Lucknow the hidden gem of India

5th February 2018

Part I – Lucknow by night

By the standards of Delhi, Kolkata and Mumbai, Lucknow, with a paltry population of 5 million is by comparison a village and to some extent it feels that way. It is also very different because it seems to have been forgotten by the Indian tourist board. Its heyday was from the mid 18th to the mid 19th centuries when the rulers and later the kings went on a spending spree and left an indelible legacy in a fusion of Persian and Moghul architecture while also showing the  European influence by way of soldier, doctor, philanthropist and architect Claude Martin.

Where there was some method in the chaos of Delhi, here the method seems to have been forgotten; at least in what used to be the city’s main street; now a narrow alleyway filled to the gunwales  with all manner of shops and artisans and it is a challenge to navigate through the throngs of people; on foot and on motorbikes and on rickshaws.

It is also notorious for its delicious street food. Tundey kebabs are famous (and by the way exceedingly delicious) and Indrees is rumoured to serve over 1000 dishes of biryani each day. They are now on the internet and also serve take-aways. Hopefully they will retain their tradition despite their fame. At 130 Rupees a serving you are well fed for very little money (approximately £1.50).

Everything seems to be readily available. Shishas, fruit, clothes, shoes, vegetables and hardware. It is open from between 10 in the morning till 10 at night and it is exhilirating and exhausting and I wouldn’t have missed it for anything.

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Lucknow – Part II, Mosques and Mausoleums

Despite that Shah Jahan, of Taj Mahal fame had no great significance in Lucknow, the city, dispersed on both banks of the Gomti river is peppered with mosques and the Muslim proportion of the population at 30 percent is double the average for India.

The fourth Nawab (ruler, “like a king”), Asaf Ud Dowhala found interest in employing a Persian architect to design his mausoleum and the resulting creation, Bara Imambara, is a wonderful mixture of Persian and Moghul influences; to my mind finer in quality and intricacy with very delicate details.

The thinking behind the labyrinth at the Bara Imambara mausoleum, where he rests beside his mother (he had several wives but no favourite) shows at least some sense of humour.

The steps leading to the fourth floor of that building, and from there to the labyrinth, are particularly steep. It is said that the intention of the Nawab was that only fit and healthy people should climb to the top because only they would have sufficient energy to take in the wonders, whereas unfit people would just flop to the ground in breathless rest. It was clearly not intended for them.  He commissioned the building during the drought year of 1784 AD to help the poor make a living. It took 14 years to be finished. Lower castes would work during the day while the elite would work at night and it is rumoured that they destroyed some of the work carried out during the day to extend the construction time.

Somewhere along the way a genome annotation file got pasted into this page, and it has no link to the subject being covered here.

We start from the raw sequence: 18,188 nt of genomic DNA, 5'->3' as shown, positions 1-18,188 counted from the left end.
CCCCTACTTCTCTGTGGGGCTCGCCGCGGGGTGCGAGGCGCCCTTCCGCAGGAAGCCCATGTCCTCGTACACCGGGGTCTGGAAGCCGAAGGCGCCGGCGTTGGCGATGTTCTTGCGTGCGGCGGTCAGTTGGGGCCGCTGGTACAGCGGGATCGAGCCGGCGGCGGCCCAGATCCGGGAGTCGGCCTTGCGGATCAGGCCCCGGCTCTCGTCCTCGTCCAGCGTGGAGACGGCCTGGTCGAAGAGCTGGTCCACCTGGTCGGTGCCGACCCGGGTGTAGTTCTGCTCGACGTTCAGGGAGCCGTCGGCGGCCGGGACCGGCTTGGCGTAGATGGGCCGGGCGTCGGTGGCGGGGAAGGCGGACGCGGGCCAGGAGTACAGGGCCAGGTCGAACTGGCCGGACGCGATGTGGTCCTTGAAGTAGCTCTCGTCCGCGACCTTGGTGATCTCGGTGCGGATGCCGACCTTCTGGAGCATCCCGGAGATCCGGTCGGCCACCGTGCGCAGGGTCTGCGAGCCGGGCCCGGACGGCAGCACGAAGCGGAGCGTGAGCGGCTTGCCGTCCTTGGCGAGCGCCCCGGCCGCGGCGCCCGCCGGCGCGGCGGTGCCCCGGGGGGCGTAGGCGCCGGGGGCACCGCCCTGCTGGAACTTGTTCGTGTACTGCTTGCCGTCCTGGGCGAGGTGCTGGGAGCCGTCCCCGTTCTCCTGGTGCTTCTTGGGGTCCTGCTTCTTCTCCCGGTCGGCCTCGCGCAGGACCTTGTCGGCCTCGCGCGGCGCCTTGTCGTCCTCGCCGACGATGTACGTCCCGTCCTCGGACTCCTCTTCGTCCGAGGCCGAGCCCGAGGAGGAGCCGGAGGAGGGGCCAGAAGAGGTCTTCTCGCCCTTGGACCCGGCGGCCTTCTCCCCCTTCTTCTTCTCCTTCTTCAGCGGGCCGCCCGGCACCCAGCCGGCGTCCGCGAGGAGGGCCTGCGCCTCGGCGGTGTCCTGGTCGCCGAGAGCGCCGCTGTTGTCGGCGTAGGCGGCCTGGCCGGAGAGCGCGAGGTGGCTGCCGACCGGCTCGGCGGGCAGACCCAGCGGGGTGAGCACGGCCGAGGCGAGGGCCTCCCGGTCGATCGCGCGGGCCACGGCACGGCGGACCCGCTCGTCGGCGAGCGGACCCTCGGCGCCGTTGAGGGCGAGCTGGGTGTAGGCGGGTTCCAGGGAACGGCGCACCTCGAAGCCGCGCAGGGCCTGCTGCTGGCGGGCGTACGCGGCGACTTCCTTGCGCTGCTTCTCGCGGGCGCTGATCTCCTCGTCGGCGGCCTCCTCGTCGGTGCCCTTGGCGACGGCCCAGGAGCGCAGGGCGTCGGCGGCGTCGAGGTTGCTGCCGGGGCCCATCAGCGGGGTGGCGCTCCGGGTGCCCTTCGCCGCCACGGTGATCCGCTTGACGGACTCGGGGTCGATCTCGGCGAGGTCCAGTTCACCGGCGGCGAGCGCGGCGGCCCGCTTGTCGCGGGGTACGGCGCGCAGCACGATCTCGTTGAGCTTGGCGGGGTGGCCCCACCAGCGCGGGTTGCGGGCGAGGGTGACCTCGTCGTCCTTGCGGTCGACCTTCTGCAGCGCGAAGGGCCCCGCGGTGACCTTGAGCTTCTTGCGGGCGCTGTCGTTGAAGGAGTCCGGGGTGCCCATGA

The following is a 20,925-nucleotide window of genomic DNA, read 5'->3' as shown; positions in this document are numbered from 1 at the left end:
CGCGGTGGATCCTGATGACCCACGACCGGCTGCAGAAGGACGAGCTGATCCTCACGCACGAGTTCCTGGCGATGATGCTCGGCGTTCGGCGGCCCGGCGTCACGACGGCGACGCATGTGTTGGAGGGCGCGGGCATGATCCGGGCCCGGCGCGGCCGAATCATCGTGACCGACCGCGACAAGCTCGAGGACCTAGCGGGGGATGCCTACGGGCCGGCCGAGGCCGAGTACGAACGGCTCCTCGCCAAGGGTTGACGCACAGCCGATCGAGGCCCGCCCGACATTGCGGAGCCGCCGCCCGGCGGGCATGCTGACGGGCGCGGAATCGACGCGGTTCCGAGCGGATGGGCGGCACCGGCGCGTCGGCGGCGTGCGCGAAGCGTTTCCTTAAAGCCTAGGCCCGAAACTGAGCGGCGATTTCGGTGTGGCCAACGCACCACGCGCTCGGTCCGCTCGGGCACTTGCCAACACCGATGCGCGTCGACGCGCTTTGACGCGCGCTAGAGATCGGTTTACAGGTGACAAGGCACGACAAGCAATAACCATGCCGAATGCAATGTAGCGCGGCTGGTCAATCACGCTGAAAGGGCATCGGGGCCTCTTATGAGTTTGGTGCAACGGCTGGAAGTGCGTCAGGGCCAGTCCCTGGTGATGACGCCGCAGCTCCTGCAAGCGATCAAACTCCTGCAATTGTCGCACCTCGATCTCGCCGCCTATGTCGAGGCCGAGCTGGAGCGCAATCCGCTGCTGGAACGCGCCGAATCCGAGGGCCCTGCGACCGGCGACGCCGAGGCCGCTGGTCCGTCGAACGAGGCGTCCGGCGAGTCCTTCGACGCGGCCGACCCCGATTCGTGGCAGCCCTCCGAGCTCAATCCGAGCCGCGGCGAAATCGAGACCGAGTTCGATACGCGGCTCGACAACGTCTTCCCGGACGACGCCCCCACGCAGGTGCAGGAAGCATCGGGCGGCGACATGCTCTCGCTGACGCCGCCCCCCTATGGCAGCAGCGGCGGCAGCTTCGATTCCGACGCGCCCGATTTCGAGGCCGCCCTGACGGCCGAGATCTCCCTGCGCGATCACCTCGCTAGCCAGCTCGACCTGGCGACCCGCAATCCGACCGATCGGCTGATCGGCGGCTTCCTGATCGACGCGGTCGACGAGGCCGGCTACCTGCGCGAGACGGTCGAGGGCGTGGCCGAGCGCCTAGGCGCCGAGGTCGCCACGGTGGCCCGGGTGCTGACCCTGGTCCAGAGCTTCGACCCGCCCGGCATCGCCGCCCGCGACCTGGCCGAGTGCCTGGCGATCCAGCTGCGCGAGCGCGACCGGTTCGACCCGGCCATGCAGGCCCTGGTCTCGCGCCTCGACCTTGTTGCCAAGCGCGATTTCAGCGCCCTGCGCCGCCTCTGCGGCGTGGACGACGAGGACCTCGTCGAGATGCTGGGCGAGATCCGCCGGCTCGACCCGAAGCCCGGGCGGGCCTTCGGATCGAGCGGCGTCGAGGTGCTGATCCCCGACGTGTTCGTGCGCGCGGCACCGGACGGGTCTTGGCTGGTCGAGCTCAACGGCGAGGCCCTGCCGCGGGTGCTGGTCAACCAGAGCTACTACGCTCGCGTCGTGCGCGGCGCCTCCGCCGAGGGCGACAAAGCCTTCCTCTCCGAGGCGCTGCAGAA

Lucknow is also famed for embroidery. Fine cotton and other textiles are stencilled with classical patterns and then taken to rural artisans for the intricate hand embroidery.

Lucknow is a city of wonders, mostly unviewed by 21st century foreigners.

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Lucknow – Part III, Claude Martin and the Indian rebellion of 1857

Claude Martin was a Frenchman who had served in the French East India Company. After their defeat by the British East India Company he became a British officer and rose to high rank in the BEIC army. Aside from being a brilliant military strategist, he was also an architect, doctor and “bon viveur” with close connection to the Nawad.

Boulone Lise, whom he purchased when she was nine years old remained with him during his lifetime. She was to survive him by some 45 years and he left her a generous legacy. He designed and had built what became La Martiniere School, still in existence today as a prestigious school for 5000 mainly Indian elites. Boulone Lise was buried at Martin’s request on a plot on the school grounds.

Claude Martin’s motto “Labore et Constantia” translates into “Work and Fidelity” but some believe that Constantia refers to his first love Constance, whom he left in Lyon when he travelled to India to seek his fortune. In fact he never returned and died in Lucknow after an operation to remove gall stones which, in the absence of other willing surgeons, he performed on himself.

The masters and pupils of La Martiniere fought gallantly alongside the soldiers from the Resident’s palace during the Indian rebellion of 1857 and remains to this day the only school to be awarded a medal for gallantry (posthumously in 1930).

Fighting during the rebellion was intense and most of the BEIC Residence’s buildings, which included a church, mosque, temple, hospital, treasury and dozens of other structures built on the 300 acre site, were destroyed. Cannon and bullet holes are still very visible in the remaining walls of the ruins.

Eventually the Residence was overwhelmed by the rebels but recaptured by the British some two weeks later. So many died in the defence of the Residence that they had to be stacked in graves with nothing but a brief prayer to acknowledge their bravery.

Shortly after the rebellion, Queen Victoria was declared Empress of India and her rule replaced the governance by the East India Company.

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